The WA Government has released draft plans to rebalance Perth and Mandurah’s precious groundwater resources, which are at risk from the impacts of climate change and increasing use.
This includes the draft Gnangara groundwater allocation plan and a proposal to align garden bore sprinkler rosters with the scheme sprinkler roster, which – combined – will save 70GL of water per year.
The Gnangara groundwater system supplies up to 40 per cent of Perth’s drinking water, as well as water for industry and horticulture, garden bores, parks and other green spaces north of the Swan River.
It also supports significant environmental values including wetlands, caves and bushland, with lowered water levels now evident through the visible drying of wetlands such as Loch McNess and the loss of the unique Yanchep cave ecosystems.
Since 1980, water tables across the Gnangara Mound have fallen by up to 10 metres – a 1,000GL loss of aquifer storage, equivalent to 1,000 Optus Stadiums full of water.
Over half of the 30 sites used to gauge the health of Gnangara’s groundwater dependent ecosystems are now breaching minimum water levels.
The draft Gnangara groundwater allocation plan, developed over five years of consultation with stakeholders, provides water users with certainty of ongoing supply and ensures the long-term environmental sustainability of the Gnangara system.
To support industries reliant on groundwater from the Gnangara system such as horticulture, proposed reductions in water entitlements for most licenced groundwater users have been limited to just 10 per cent. A 27 per cent reduction to groundwater taken by Water Corporation for Perth’s drinking water is also proposed. The proposed changes would come into effect from July 2028.
In addition, a proposal to align the domestic garden bore sprinkler roster with the two-days-per-week sprinkler roster for scheme water users in Perth and Mandurah from September 1, 2022 is now open for public comment.
Alignment of the domestic garden bore and scheme water rosters will save up to 30GL per year, stabilising water tables in urban areas and increasing water availability to street trees and important urban wetlands, such as Perry Lakes, Herdsman Lake, Lake Gwelup, Carine Swamp, Star Swamp, North Lake and Bibra Lake.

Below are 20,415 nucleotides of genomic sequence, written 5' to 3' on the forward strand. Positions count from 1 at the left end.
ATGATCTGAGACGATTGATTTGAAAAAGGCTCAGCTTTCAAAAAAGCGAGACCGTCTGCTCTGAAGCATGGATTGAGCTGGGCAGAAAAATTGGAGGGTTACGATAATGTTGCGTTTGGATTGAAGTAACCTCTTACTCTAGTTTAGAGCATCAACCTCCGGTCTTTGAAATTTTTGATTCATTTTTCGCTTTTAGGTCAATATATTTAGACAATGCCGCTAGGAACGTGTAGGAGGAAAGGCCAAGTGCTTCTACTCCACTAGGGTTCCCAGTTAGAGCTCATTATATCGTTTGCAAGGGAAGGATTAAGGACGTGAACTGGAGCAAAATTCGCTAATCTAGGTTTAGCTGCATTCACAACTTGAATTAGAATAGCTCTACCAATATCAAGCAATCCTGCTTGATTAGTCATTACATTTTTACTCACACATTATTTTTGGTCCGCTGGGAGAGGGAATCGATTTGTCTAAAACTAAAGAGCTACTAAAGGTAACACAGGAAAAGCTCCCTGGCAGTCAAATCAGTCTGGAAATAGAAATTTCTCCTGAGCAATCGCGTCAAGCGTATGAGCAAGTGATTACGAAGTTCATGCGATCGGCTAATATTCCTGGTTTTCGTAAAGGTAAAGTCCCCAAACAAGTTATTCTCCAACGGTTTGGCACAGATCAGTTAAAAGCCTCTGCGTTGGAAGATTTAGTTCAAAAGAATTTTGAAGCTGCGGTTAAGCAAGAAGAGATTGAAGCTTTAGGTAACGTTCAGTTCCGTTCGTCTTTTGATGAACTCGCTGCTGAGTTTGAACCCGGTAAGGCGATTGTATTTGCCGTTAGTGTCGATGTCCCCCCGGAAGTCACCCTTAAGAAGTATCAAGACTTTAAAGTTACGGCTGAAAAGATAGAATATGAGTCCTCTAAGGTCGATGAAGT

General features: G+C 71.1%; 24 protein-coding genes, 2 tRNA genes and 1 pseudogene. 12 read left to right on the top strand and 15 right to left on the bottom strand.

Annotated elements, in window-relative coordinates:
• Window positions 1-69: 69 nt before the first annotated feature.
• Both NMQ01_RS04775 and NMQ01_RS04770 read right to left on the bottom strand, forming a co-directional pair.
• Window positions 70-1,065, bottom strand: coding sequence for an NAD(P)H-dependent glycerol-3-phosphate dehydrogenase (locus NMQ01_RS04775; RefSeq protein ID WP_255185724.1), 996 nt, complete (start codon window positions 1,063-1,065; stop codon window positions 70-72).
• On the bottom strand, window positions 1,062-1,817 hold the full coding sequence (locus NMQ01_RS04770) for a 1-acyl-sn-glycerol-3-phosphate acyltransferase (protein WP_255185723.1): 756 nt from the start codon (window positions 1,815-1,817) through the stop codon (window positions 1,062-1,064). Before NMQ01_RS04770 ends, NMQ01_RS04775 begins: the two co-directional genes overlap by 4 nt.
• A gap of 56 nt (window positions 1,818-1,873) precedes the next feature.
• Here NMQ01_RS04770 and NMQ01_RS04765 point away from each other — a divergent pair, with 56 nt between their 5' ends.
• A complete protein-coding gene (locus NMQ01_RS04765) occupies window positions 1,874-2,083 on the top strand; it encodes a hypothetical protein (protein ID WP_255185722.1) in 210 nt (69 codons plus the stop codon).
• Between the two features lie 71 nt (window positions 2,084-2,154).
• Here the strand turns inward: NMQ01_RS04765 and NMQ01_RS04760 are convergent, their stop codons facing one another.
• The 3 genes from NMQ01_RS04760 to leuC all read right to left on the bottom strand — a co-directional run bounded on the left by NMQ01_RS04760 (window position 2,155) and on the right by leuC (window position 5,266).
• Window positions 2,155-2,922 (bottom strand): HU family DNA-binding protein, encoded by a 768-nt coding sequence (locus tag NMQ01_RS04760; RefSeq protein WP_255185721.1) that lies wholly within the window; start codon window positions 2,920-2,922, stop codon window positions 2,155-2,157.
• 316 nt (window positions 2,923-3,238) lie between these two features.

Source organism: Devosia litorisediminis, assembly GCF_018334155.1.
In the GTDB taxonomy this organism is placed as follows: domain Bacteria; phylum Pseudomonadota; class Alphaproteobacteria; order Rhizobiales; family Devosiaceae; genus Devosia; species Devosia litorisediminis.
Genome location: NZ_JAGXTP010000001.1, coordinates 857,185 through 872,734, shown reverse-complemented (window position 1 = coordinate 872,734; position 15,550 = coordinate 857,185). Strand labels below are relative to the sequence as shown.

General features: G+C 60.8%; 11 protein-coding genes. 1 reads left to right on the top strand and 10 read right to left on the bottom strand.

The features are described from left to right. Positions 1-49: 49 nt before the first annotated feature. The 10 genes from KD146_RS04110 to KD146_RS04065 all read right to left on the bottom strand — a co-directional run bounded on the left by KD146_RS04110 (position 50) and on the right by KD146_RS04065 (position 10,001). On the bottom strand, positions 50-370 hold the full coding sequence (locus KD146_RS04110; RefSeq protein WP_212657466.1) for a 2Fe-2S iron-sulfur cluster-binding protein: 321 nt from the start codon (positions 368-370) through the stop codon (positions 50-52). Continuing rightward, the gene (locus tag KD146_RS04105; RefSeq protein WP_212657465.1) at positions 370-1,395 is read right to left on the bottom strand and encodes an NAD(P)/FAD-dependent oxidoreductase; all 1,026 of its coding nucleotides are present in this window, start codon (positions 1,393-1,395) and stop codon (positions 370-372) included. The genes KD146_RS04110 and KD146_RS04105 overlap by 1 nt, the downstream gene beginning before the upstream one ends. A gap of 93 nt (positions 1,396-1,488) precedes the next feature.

It is estimated that garden bores collectively draw about one fifth (22 per cent or around 90 GL) of groundwater taken from the aquifers in the Perth to Mandurah area to use outdoors, mostly for irrigating lawns and gardens.
Garden bore users generally use about three to four times more water on their gardens in comparison to scheme water users.
The WA Government is offering a range of programs to help householders and industry improve their water-use efficiency. This includes rebates on smart irrigation technology and free spring sprinkler system check-ups for householders, and a $750,000 targeted water efficiency program for horticulturalists in North Wanneroo.
Over the past two decades, the State Government has responded to the impacts of climate change on Perth’s water resources, by investing in climate independent water sources with over 45 per cent of water supplied to Perth’s Integrated Water Supply Scheme coming from desalinated seawater and through Groundwater Replenishment.
The WA Government has also announced $1.4 billion in the 2021-22 State Budget for a third desalination plant, providing another climate independent drinking water source.
Public comment on the draft plan and proposed changes to the sprinkler roster is open until February 28, 2022.
For more information visit: http://www.wa.gov.au/rebalancingourgroundwater